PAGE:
With the burgeoning of African influenced fashions on a global scale and New York Fashion Week (NYFW, Sept. 8-15) right around the corner, I wanted to get the perspectives of 3 powerful women who are on the forefront of this industry to discuss the fashion trends ahead, the value of this movement plus some of the challenges in controlling the narrative and growing market.
Who Are These 3 Powerful Women?
Charlene is originally from Liberia, Africa and is the Founder of suakoko betty
Chiedza is of Jamaican and American roots now residing in Ghana is the Founder and CEO of Afrodesiac Worldwide
Everywhere you turn there is some sort of compelling influence that Africa is having on fashion from colors to tribal to Ankara prints – even Louis Vuitton in the past couple years put their stamp on the Ghana Must Go bags! According to designers Charlene and Chiedza there is a lot of evolution and growth in store for African influenced fashion. “Prints are becoming a lot more abstract…[with] colors that are not as traditional,” remarked Chiedza. “Now we’re seeing more diversity in terms of styles that speak to distinct style preferences, whether it’s bohemian, sexy, preppy or artsy,” noted Charlene. As far as the fabric, Kelechi and Charlene agree that Ankara rules as seen in the photo below however Charlene predicts that more tie-dyes and mud cloth will be incorporated.
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Veteran fashion designer, Lamine Kouyaté, originally from Mali launched his line Xuly.Bët back in 1989 and his last presentation at NYFW in February 2016 introduced an outwear jacket made with mud cloth for Fall/Winter 2016. He boldly presented models exclusively of African descent. Kouyaté is the sole African designer presenting in the upcoming NYFW starting in two days.
This discovery beseeched the question as to why there are so few designers of African descent/Black designers presenting at the official NYFW. Charlene offered the issue of limited resources and questioned NYFW’s relevancy in terms of providing that critical return on investment as well as its outdated cycle of introducing fashions 6 months before consumers can buy. “At the end of the day, it’s all about connecting with customers and there are more options than ever to do that.” Chiedza expressed that “People are still not confident that African fashion is really a part of the industry. They look at it as a trend or just for people of color…a niche market [but] we see people of all races at Zuvaa pop-ups.” Kelechi sees the lack of diversity at NYFW as a struggle with perception and the prevailing dominance of “whiteness” in mainstream fashion.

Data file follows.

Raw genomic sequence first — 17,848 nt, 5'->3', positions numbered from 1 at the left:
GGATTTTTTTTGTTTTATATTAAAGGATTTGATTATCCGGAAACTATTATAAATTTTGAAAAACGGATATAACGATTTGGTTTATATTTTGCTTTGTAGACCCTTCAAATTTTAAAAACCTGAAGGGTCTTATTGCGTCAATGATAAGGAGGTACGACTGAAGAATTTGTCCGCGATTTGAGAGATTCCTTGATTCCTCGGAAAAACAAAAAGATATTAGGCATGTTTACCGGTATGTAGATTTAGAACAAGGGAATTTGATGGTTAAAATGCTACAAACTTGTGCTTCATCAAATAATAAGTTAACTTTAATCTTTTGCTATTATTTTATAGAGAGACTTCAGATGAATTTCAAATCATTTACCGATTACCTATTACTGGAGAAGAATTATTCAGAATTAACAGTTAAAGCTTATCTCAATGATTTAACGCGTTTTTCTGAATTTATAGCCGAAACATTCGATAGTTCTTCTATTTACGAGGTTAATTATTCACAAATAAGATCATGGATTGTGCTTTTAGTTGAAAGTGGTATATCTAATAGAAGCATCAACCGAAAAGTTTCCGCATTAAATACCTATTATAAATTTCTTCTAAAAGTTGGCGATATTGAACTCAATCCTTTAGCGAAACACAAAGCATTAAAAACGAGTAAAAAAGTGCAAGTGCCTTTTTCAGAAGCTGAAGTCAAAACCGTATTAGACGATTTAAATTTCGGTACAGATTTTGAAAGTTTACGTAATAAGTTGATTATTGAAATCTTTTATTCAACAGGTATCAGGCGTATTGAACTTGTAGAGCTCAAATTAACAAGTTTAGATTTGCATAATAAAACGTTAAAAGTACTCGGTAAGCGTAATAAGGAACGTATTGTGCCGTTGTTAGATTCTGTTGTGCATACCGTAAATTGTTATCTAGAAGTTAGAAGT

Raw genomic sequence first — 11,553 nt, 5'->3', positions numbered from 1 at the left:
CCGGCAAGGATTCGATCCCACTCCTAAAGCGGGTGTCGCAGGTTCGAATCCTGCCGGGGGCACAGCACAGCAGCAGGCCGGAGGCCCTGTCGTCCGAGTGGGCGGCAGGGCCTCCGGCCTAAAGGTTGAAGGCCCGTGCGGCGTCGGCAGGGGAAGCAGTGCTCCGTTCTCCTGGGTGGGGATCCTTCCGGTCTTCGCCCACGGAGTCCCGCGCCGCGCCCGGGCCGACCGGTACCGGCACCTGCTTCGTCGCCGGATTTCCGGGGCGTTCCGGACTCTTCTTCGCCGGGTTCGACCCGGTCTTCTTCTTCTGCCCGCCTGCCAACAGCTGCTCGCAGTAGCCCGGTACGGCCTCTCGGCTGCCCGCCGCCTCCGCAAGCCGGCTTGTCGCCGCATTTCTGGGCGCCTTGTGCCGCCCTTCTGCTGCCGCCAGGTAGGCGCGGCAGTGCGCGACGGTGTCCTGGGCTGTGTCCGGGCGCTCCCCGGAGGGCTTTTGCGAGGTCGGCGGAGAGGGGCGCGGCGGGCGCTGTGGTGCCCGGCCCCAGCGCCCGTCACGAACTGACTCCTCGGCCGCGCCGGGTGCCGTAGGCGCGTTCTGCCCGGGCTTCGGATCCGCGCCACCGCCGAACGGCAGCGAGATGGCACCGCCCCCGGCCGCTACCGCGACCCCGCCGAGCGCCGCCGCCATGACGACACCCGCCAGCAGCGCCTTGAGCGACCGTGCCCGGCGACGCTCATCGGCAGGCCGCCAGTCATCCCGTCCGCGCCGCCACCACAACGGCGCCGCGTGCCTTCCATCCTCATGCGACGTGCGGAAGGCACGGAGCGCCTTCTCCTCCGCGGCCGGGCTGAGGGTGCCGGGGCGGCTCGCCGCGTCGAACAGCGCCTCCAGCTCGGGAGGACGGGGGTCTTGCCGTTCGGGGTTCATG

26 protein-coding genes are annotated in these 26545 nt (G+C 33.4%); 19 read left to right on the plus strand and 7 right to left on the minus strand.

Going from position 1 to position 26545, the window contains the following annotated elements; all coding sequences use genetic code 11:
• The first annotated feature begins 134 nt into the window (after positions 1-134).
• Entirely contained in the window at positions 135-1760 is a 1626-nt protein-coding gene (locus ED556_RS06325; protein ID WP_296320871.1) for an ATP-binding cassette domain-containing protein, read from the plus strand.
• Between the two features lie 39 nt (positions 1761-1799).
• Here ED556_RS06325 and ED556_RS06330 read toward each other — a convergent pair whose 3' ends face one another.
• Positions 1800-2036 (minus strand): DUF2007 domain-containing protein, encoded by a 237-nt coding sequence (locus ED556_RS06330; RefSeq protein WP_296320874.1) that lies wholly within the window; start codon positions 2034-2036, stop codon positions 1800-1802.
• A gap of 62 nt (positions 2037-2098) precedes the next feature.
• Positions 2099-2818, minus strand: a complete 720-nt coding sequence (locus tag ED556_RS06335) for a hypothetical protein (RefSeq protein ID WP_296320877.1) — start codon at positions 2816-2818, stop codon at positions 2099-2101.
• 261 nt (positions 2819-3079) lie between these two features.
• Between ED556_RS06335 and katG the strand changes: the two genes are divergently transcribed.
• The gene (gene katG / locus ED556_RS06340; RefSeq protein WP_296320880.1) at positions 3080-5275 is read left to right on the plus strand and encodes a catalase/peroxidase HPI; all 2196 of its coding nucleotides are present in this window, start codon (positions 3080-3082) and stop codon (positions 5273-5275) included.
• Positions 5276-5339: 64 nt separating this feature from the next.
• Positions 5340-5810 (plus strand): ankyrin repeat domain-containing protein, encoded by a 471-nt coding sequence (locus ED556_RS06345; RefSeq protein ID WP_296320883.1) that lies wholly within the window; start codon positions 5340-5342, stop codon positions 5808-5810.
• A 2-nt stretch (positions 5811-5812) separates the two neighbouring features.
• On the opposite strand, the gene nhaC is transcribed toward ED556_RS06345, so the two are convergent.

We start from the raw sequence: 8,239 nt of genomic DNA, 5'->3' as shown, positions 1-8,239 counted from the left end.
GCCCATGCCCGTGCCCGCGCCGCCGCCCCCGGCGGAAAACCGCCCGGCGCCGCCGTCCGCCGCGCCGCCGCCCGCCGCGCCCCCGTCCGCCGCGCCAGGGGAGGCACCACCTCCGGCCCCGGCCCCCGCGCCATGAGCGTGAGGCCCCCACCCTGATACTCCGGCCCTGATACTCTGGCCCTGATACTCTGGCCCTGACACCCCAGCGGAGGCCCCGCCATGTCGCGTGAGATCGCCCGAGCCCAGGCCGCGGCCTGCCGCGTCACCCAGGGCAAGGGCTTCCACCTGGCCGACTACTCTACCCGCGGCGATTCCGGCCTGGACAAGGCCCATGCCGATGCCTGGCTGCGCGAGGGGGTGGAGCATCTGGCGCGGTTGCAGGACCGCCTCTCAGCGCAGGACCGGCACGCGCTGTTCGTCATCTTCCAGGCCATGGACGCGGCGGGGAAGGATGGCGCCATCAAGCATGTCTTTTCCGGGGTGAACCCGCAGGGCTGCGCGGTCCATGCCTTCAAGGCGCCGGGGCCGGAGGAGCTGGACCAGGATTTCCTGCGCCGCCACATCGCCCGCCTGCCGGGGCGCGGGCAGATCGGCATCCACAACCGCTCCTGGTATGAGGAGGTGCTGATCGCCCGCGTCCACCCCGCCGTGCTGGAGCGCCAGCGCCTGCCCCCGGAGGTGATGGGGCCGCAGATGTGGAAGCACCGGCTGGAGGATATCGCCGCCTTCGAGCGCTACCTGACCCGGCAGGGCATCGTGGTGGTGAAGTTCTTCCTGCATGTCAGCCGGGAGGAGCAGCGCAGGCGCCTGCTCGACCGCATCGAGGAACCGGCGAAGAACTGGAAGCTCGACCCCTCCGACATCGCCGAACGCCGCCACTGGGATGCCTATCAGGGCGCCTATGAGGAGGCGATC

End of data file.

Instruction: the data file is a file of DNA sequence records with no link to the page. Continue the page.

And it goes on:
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Regardless of the mainstream fashion industry’s reluctance to fully embrace African fashions and women of African descent…this movement is here to stay. There truly is a remarkable power behind the African cultural representation in fashion. “I see the look on the women’s faces – I look like a queen; I look like a princess! [Now] we are able to find clothing that speaks to us!” proclaims Chiedza. To Charlene the natural hair movement goes hand in hand with the African fashion movement reinforcing pride in our culture and beauty as a people. “Fashion paints a picture of how we see ourselves and who we aspire to be,” she remarks. Kelechi and Chiedza also noted the global nature of African fashion and how people of all ethnicities appreciate the meaning and connection behind it. “Now that [African influenced fashion] is more accessible [women] can just get this clothing and relive their travel experiences,” states Kelechi.
It is clear that African fashion is loved and adorned by many but how do we make sure that it stays grounded in its roots benefiting the original creators of these beautiful prints and styles? Designers, Charlene and Chiedza emphasize the importance of consumer knowledge and demanding the source of clothing – not only who the owners are but where the textiles are made. There is a difference in what it takes to deliver a $20 garment versus a $200 garment states Charlene. “There has to be something [in the supply chain] benefiting to Africans to call it African fashion,” contends Chiedza. While Kelechi suggests that we need to continue to innovate and stay ahead of the curve.